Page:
The way we do commonly this in Dreamtime is to have a container object
(essentially an associative array with a wrapper
( that allows
you to get/set the profile data elements by name.

That whole object is then serialized as the (single) session data element.

However, in a pinch I think that unserialize() could probably tolerate some
deviation in the class definition.  You could probably add/delete methods
without any problem, since methods aren't serialized.

I haven't tried to see what would happen if the list of variables of the
serialized object didn't match the subsequent class, but I'm guessing that
PHP is pretty forgiving.  It would only take a few moments to try this out.

- Tim

----- Original Message -----
From: "Michael Champagne" <[EMAIL PROTECTED]>
To: "PHP General Mailing List" <[EMAIL PROTECTED]>
Sent: Monday, July 09, 2001 10:58 AM
Subject: [PHP] Storing serialized classes in database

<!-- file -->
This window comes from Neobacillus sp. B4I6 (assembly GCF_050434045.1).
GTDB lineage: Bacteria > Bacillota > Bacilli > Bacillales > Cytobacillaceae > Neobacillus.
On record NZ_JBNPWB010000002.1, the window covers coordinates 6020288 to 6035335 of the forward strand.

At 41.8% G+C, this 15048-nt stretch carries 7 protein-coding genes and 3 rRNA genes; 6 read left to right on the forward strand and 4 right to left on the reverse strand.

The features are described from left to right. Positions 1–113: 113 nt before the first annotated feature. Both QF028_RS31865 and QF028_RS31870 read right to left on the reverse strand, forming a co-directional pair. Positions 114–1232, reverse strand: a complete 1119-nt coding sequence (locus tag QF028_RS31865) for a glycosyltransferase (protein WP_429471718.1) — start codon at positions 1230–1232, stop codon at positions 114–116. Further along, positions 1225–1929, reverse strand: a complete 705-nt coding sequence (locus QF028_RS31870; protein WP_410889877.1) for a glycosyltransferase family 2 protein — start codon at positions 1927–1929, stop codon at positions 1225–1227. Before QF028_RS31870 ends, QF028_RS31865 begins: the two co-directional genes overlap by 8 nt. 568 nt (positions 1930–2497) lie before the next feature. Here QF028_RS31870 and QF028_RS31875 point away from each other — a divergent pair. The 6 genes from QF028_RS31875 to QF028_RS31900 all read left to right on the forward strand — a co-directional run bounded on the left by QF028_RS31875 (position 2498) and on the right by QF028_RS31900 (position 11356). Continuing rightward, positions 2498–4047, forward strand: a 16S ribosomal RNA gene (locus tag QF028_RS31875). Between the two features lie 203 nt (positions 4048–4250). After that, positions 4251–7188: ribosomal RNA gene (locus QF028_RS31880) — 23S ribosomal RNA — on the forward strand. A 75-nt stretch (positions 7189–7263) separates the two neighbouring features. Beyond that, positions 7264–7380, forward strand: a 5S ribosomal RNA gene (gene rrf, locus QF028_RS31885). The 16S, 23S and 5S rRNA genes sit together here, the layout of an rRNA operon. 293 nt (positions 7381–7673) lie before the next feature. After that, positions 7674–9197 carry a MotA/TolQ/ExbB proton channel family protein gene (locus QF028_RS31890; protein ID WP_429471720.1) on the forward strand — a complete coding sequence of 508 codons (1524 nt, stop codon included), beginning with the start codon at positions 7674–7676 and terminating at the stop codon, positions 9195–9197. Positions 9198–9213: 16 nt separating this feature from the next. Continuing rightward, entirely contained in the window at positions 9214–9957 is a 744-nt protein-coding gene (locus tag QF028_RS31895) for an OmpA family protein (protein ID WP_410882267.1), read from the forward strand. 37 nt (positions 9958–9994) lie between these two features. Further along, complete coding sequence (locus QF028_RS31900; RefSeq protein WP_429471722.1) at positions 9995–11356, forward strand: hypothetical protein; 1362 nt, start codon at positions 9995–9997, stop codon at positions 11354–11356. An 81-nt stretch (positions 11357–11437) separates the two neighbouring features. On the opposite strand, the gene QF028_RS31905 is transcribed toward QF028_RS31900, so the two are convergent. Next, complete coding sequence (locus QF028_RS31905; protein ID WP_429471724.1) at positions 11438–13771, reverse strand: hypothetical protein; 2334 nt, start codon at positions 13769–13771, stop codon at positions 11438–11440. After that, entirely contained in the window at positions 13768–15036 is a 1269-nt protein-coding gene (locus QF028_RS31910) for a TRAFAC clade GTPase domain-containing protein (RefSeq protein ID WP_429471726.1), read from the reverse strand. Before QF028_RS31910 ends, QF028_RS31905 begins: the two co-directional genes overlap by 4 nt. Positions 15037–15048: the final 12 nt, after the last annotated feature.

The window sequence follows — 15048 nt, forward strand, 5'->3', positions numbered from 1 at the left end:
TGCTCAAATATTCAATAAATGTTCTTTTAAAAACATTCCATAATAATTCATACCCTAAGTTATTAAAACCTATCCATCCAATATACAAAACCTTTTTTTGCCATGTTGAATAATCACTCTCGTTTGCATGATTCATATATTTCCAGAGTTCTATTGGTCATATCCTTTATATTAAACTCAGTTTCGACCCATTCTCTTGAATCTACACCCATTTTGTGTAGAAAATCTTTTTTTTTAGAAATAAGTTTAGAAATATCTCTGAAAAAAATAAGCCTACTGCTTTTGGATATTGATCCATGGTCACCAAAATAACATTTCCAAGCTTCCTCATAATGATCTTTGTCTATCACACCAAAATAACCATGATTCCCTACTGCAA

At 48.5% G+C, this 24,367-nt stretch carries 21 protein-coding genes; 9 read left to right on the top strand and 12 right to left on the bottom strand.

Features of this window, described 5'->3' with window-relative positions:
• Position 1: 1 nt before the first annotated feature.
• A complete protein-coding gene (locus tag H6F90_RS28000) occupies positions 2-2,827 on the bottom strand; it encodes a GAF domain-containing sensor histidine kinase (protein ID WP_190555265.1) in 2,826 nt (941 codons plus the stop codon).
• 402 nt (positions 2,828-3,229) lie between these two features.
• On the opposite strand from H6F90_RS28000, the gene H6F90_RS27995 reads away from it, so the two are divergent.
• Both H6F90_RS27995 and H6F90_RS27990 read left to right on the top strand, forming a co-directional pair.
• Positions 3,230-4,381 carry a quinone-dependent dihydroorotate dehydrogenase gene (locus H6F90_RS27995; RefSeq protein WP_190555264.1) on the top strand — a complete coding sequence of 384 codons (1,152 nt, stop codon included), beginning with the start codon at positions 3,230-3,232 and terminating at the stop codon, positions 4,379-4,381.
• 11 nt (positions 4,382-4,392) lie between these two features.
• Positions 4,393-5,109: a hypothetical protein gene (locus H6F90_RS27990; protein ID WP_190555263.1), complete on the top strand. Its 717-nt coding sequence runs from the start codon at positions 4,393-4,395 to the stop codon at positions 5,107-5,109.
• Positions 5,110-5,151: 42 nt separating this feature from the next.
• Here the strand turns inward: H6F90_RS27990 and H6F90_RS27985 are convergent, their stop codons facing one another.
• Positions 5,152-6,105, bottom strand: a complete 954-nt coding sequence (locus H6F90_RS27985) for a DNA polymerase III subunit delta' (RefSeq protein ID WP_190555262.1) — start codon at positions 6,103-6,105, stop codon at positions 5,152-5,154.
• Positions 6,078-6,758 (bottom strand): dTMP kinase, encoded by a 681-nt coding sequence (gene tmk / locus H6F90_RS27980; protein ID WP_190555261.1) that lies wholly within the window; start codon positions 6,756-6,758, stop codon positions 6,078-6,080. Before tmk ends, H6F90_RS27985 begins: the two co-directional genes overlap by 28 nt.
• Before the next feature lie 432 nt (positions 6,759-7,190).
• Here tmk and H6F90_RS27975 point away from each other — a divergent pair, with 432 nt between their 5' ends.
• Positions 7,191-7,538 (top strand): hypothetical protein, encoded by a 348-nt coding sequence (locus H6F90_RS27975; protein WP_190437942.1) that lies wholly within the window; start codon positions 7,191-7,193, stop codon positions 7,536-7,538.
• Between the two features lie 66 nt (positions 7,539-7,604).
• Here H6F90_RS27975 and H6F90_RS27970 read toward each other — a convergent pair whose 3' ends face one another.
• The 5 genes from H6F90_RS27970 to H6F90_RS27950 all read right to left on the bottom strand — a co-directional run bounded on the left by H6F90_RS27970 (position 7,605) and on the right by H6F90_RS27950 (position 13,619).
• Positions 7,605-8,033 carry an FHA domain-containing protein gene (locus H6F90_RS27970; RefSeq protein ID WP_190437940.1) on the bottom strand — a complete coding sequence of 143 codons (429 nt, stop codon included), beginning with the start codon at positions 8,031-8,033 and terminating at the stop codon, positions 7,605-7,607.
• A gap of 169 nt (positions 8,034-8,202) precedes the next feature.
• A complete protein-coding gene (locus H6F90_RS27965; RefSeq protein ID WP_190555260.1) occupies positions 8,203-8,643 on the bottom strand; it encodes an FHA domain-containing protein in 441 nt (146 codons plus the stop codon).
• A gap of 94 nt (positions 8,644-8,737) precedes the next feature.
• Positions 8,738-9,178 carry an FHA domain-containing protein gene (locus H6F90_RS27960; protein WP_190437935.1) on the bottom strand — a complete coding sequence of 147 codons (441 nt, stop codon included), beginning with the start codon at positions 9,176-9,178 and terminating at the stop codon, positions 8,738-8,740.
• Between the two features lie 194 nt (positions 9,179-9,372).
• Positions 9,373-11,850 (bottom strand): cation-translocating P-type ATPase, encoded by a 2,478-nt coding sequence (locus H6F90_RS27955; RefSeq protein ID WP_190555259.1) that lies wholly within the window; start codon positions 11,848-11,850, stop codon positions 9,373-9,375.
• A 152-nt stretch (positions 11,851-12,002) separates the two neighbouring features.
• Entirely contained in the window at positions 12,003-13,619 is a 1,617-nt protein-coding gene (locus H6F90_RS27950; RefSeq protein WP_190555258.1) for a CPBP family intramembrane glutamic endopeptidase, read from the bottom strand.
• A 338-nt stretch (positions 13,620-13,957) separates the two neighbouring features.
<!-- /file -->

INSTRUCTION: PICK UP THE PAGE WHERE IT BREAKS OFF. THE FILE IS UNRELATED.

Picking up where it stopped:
> We are writing a series of applications which will store a user 'profile'
> between sessions as a serialized object in our Oracle database.  We're
> data like the output format a user prefers file downloads in and things
> that.  If have to add certain things to this class, I'm assuming the
> serialized objects in the database become unusable.  Does anyone have a
> solution for this?  I suppose we could go through the database and somehow
> convert these serialized 'profiles' to meet the new class spec.  How much
of a
> hassle is that?

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